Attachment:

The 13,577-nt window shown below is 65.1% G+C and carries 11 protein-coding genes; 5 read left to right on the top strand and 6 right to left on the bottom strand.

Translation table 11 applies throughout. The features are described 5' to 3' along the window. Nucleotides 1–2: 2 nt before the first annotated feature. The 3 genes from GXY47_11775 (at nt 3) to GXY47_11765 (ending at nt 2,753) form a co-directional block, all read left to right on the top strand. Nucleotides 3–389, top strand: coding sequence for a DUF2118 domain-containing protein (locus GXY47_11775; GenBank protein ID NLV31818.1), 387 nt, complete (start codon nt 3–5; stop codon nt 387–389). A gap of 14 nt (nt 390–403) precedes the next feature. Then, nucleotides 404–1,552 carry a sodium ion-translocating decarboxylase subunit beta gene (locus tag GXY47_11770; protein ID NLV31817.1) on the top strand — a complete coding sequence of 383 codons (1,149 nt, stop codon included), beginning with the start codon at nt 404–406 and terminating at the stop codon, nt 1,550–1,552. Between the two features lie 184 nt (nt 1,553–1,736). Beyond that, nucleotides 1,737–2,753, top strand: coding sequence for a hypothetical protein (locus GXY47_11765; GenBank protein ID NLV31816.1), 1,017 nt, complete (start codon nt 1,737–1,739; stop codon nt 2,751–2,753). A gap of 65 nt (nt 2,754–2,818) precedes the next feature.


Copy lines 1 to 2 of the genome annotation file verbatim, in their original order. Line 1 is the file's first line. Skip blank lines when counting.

The 13,577-nt window shown below is 65.1% G+C and carries 11 protein-coding genes; 5 read left to right on the top strand and 6 right to left on the bottom strand.

Translation table 11 applies throughout. The features are described 5' to 3' along the window. Nucleotides 1–2: 2 nt before the first annotated feature. The 3 genes from GXY47_11775 (at nt 3) to GXY47_11765 (ending at nt 2,753) form a co-directional block, all read left to right on the top strand. Nucleotides 3–389, top strand: coding sequence for a DUF2118 domain-containing protein (locus GXY47_11775; GenBank protein ID NLV31818.1), 387 nt, complete (start codon nt 3–5; stop codon nt 387–389). A gap of 14 nt (nt 390–403) precedes the next feature. Then, nucleotides 404–1,552 carry a sodium ion-translocating decarboxylase subunit beta gene (locus tag GXY47_11770; protein ID NLV31817.1) on the top strand — a complete coding sequence of 383 codons (1,149 nt, stop codon included), beginning with the start codon at nt 404–406 and terminating at the stop codon, nt 1,550–1,552. Between the two features lie 184 nt (nt 1,553–1,736). Beyond that, nucleotides 1,737–2,753, top strand: coding sequence for a hypothetical protein (locus GXY47_11765; GenBank protein ID NLV31816.1), 1,017 nt, complete (start codon nt 1,737–1,739; stop codon nt 2,751–2,753). A gap of 65 nt (nt 2,754–2,818) precedes the next feature.